By Chris Spears

DENVER (CBS4) – Talk about an amazing comeback!

With nearly half of the snow accumulation season still to go, Colorado has already received about 75 percent of its annual statewide snowpack.

“Colorado went from one of the lowest levels of snowpack in over 30 years to one of the highest since Nov. 17,” said Brian Domonkos, Colorado Snow Survey Supervisor.

Crested Butte ski patroller Eric Mercer Baumm throws a 2 pound avalanche bomb into the deep powder in the Headwall area of Crested Butte Mountain Resort as he and other patrollers do avalanche mitigation before lifts open on the mountain on January 12, 2017. Crested Butte has been inundated with more than 100 inches of snow in the past 10 days. (credit: Helen H. Richardson/The Denver Post via Getty Images)

Crested Butte ski patroller Eric Mercer Baumm throws a 2 pound avalanche bomb into the deep powder in the Headwall area of Crested Butte Mountain Resort as he and other patrollers do avalanche mitigation before lifts open on the mountain on January 12, 2017. Crested Butte has been inundated with more than 100 inches of snow in the past 10 days. (credit: Helen H. Richardson/The Denver Post via Getty Images)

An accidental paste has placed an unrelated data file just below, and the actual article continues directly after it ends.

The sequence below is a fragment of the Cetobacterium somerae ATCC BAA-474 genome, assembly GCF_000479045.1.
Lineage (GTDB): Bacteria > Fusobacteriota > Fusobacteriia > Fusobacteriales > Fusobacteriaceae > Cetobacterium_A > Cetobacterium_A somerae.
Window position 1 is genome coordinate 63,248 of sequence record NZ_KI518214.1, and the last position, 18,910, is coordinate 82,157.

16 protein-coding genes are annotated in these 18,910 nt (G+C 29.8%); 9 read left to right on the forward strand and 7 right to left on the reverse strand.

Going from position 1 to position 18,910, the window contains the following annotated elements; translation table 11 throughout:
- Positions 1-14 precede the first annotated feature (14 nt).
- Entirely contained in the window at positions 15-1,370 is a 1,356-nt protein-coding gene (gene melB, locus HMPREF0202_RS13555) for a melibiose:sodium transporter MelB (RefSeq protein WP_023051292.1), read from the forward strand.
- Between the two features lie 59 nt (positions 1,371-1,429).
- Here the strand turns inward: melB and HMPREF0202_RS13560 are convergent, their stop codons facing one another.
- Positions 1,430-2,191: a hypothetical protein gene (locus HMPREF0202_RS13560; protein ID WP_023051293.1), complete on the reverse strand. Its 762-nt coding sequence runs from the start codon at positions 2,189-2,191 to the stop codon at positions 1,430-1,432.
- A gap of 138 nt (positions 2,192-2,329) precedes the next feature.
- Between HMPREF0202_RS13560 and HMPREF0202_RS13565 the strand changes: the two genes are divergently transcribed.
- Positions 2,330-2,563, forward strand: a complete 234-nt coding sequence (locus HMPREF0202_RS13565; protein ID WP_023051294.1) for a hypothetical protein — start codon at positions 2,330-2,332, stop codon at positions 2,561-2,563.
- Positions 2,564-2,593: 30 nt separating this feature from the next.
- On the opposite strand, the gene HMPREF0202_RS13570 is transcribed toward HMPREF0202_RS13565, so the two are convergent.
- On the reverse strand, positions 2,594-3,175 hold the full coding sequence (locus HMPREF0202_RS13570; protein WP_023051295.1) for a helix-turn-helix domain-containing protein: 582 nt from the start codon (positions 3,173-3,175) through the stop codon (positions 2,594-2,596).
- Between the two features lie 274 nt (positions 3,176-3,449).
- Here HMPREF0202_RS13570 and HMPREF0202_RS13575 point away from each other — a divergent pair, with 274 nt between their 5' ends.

Despite being in a weak La Niña winter, which can sometimes steer the main storm track away from the central Rockies, a persistent jet stream has brought a parade of storms to the state in recent weeks, each one with large amounts of moisture from the Pacific Ocean.

More snow is in the forecast later this week for the mountains as another unsettled weather pattern takes shape.

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The latest 90-day outlook from NOAA’s Climate Prediction Center calls for no significant trend in temperature or precipitation across Colorado, which basically means anything is possible.

La Niña is expected to end by spring.

Meteorologist Chris Spears writes about stories related to weather and climate in Colorado. Check out his bio, connect with him on Facebook or follow him on Twitter @ChrisCBS4.

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